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Artist Spotlight: Max Embers


Singer-songwriter Max Embers had more experiences than he knew what to do with; so he left it all behind and started from scratch.


Born in a small city in Germany, Embers moved to America and joined the prestigious Berklee College of Music, where he was able to perform alongside such icons as Paula Cole and Harry Belafonte. From there, he gained an international platform when he was featured on NBC's "Songland", a competition show to find the next great songwriter. This gave him the opportunity to work with legendary songwriter and One Republic-frontman, Ryan Tedder on the song "Lookin' Up".

Max has since amassed an impressive list of collaborators, including Kelly Clarkson, Noah Cyrus, and Felix Sandman.


However, having spent so much time learning from others, when the pandemic hit, Max Embers decided it was time to head off on his own. So that's what he did: he packed up, escaped L.A., and spent three weeks by himself in Idyllwild, CA. He came back with idyllwild, his new EP scheduled for this Summer. He's given us a first taste of this project with his song, "wildest dreams", a dreamy acoustic pop track about the clarity and freedom of knowing what you want.

Max Embers was nice enough to sit down with us and answer some questions about his upbringing, his collaborations, and his new music.

 

Let’s start with the basics! Where are you from and how did you first get into the music industry?

I’m originally from a small city in Germany, called Herne (I’d be shocked if you’ve heard of it). When I was a child, we had my dad’s old white Yamaha upright in our living room and whenever I got the chance I’d try to play it - it was the most intriguing thing to me and I’d ask my dad to teach me little melodies all the time. For my fifth birthday, my parents told me that I could start taking lessons if I wanted - and of course, I did! All throughout growing up, I played classical piano, which I think is really what introduced me to music as a whole. The music culture in Germany is surely vibrant in big cities like Berlin, but where I was from - at least in my experience - there was a bit of a lack of exposure to pop and world music. So as much as I loved my classical musicianship, I didn’t really even consider the possibility of moving away from classical to writing pop songs until much later. In a way, listening to my parents’ favorite musicians, like Stevie Wonder, Elton John, Sting, and Michael Jackson was a catalyst for me. I started devouring any kind of music I could get my hands on, would lock myself into my room and listen to CDs on end, buy magazines to read about pop culture, and secretly imagined myself being a part of that world.

The biggest change in my experience came when I did an exchange year as a junior in high school in the US. I had already written a few songs by then, but - and this is something I admire about American culture - getting the chance to partake in all the musical activities in high school, like choir, orchestra, marching band (sure call me a nerd, but I thought it was the coolest thing!), performing an original at the pops concert, etc. Those were some of the most special moments for me and when I moved back to Germany to finish high school I knew that music was where my journey was taking me. I applied to Berklee College of Music in Boston, one of the leading contemporary music schools in the world, and… got in! And that’s sort of how it all began.

In 2019, you were a finalist on NBC’s Songland. How did that learning experience compare to, say, studying at Berklee College of Music?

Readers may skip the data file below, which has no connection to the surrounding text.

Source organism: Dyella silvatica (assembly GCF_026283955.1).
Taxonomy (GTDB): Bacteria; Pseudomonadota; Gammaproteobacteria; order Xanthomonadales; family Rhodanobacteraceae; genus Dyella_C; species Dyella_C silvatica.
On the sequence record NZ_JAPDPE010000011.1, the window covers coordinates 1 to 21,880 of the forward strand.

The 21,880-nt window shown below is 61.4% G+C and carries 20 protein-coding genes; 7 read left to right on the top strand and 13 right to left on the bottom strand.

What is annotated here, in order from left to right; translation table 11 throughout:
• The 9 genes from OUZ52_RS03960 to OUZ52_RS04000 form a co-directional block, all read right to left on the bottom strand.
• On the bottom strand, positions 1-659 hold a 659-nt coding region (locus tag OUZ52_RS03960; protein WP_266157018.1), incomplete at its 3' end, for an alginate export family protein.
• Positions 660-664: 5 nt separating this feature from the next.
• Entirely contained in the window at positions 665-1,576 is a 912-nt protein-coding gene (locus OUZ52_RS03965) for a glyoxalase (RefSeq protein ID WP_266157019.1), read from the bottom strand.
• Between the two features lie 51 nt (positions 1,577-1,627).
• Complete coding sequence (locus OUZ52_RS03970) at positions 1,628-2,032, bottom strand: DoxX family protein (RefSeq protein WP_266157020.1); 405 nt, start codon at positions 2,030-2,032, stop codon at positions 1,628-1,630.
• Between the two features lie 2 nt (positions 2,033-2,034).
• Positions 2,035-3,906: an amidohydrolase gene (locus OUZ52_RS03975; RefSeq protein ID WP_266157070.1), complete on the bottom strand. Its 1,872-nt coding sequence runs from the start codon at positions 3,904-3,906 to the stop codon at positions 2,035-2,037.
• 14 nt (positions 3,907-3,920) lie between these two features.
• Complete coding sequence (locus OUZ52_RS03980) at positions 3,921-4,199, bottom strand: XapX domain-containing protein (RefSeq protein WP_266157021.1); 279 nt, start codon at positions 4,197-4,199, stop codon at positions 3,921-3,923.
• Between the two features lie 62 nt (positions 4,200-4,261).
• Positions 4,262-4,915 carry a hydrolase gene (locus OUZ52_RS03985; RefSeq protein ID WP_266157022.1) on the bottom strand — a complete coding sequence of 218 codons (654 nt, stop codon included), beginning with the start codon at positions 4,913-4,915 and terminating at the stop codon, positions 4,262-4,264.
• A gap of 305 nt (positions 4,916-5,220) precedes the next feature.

That’s a great question. Songland was an incredible experience - being on stage and performing for some of the greatest, most successful musicians of our time - and on national TV! - was a surreal opportunity and definitely gave me a taste of what it feels like to have a massive platform like that. If we’re talking songwriting, Berklee maybe gave me a more technical foundation and the chance to put it into practice with my peers, whereas Songland - and working with Ryan Tedder in particular - allowed me to see how one of the biggest writers in the industry approaches his songs, the priority being: make it FEEL good. All the technicalities don’t matter unless it feels good.

On the other hand, both are similar in the sense that they are both somewhat separate from the “real life” music industry. At Berklee, you get the chance to meet the most talented people you will probably ever meet, learn from music legends, and focus entirely on getting better and creating as much as you can with your peers. Few of us were actually super concerned with life after Berklee. My priority was having the time of my life, savoring every moment, learning as much as I could, and of course, working my ass off to make some money on the side and get through it as quickly as possible, because it’s a very expensive undertaking and a massive privilege to be there in the first place. What I’m trying to say is Berklee sort of simulates the music industry, but without the pressure of actually being thrown into the real world yet, where you have to then actually make a living off of your art and figure out what your place as a musician in an ever-changing industry could be. Songland is similar because, of course just like with Berklee, it’s an incredible platform and an opportunity to be seen by hugely influential people... but at the same time it’s a reality TV show that still feels slightly detached from the industry.


At the end of the day, after Berklee and after Songland, you get back to your day-to-day reality, and you sort of have to forget about everything you’ve learned and go back to the roots of WHY you’re doing this in the first place, and then just keep grinding.

(Via NBC)


In a short amount of time, you’ve become a prolific collaborator, working with people ranging from Ryan Tedder, to Noah Cyrus, to Harry Belafonte. Is this a part of your career that you’ve particularly enjoyed? What about your style lends itself to collaboration?